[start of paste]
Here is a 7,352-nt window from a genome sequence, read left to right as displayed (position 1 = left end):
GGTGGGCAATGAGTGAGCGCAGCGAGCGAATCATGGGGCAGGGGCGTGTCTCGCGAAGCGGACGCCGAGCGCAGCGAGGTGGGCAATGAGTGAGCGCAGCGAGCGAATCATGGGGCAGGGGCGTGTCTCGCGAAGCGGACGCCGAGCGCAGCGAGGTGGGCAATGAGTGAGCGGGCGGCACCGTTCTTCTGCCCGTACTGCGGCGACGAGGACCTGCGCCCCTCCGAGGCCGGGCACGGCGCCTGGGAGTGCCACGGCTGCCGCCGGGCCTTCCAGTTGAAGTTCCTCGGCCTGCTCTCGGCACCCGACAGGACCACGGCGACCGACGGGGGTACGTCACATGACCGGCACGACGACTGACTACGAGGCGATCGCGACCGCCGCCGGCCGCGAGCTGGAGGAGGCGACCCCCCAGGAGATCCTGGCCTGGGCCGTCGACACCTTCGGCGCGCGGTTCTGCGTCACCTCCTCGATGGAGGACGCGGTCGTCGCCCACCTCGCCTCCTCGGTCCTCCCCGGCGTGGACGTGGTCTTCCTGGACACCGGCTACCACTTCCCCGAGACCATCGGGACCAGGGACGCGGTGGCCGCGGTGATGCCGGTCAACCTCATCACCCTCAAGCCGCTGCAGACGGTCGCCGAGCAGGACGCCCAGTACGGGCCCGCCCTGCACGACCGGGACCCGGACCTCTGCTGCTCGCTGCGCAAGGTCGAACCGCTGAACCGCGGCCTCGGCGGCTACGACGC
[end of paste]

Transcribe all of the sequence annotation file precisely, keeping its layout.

Here is a 7,352-nt window from a genome sequence, read left to right as displayed (position 1 = left end):
GGTGGGCAATGAGTGAGCGCAGCGAGCGAATCATGGGGCAGGGGCGTGTCTCGCGAAGCGGACGCCGAGCGCAGCGAGGTGGGCAATGAGTGAGCGCAGCGAGCGAATCATGGGGCAGGGGCGTGTCTCGCGAAGCGGACGCCGAGCGCAGCGAGGTGGGCAATGAGTGAGCGGGCGGCACCGTTCTTCTGCCCGTACTGCGGCGACGAGGACCTGCGCCCCTCCGAGGCCGGGCACGGCGCCTGGGAGTGCCACGGCTGCCGCCGGGCCTTCCAGTTGAAGTTCCTCGGCCTGCTCTCGGCACCCGACAGGACCACGGCGACCGACGGGGGTACGTCACATGACCGGCACGACGACTGACTACGAGGCGATCGCGACCGCCGCCGGCCGCGAGCTGGAGGAGGCGACCCCCCAGGAGATCCTGGCCTGGGCCGTCGACACCTTCGGCGCGCGGTTCTGCGTCACCTCCTCGATGGAGGACGCGGTCGTCGCCCACCTCGCCTCCTCGGTCCTCCCCGGCGTGGACGTGGTCTTCCTGGACACCGGCTACCACTTCCCCGAGACCATCGGGACCAGGGACGCGGTGGCCGCGGTGATGCCGGTCAACCTCATCACCCTCAAGCCGCTGCAGACGGTCGCCGAGCAGGACGCCCAGTACGGGCCCGCCCTGCACGACCGGGACCCGGACCTCTGCTGCTCGCTGCGCAAGGTCGAACCGCTGAACCGCGGCCTCGGCGGCTACGACGC